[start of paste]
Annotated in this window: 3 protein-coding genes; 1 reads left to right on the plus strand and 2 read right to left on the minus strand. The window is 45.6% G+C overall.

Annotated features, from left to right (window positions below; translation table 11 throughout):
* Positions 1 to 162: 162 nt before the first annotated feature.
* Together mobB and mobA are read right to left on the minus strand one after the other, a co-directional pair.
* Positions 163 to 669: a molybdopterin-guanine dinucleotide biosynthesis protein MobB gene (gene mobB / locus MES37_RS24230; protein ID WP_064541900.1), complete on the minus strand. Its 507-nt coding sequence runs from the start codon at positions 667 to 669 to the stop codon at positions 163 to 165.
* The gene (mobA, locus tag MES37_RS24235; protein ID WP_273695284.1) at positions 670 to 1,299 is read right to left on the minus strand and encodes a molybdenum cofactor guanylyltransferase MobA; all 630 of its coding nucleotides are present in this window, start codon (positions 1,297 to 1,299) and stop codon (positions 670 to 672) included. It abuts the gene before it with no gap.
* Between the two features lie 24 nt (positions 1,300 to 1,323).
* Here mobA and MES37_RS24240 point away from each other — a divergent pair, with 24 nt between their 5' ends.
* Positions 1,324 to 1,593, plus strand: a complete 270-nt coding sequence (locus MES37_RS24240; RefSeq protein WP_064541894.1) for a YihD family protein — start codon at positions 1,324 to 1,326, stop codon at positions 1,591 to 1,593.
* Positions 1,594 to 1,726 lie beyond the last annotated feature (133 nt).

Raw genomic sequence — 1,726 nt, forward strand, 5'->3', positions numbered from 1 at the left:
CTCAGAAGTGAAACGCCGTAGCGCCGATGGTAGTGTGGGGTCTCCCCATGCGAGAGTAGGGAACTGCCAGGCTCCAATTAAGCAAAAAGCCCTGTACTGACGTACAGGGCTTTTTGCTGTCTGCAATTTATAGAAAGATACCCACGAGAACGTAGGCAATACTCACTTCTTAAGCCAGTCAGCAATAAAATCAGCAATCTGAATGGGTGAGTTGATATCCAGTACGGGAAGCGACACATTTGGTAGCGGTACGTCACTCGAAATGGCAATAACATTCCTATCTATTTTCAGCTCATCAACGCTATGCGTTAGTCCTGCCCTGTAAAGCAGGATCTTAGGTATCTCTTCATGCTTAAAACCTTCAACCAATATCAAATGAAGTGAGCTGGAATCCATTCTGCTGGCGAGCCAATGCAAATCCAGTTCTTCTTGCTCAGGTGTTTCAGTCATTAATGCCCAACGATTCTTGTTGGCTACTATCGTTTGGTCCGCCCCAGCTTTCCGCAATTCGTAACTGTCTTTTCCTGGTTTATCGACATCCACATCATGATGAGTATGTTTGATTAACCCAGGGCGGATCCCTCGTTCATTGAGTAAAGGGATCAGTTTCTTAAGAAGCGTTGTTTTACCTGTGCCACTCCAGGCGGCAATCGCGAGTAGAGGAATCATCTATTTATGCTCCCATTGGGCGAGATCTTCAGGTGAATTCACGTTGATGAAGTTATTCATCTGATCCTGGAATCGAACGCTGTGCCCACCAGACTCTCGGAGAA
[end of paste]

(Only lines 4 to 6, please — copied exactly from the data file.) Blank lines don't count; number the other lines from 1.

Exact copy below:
* Together mobB and mobA are read right to left on the minus strand one after the other, a co-directional pair.
* Positions 163 to 669: a molybdopterin-guanine dinucleotide biosynthesis protein MobB gene (gene mobB / locus MES37_RS24230; protein ID WP_064541900.1), complete on the minus strand. Its 507-nt coding sequence runs from the start codon at positions 667 to 669 to the stop codon at positions 163 to 165.
* The gene (mobA, locus tag MES37_RS24235; protein ID WP_273695284.1) at positions 670 to 1,299 is read right to left on the minus strand and encodes a molybdenum cofactor guanylyltransferase MobA; all 630 of its coding nucleotides are present in this window, start codon (positions 1,297 to 1,299) and stop codon (positions 670 to 672) included. It abuts the gene before it with no gap.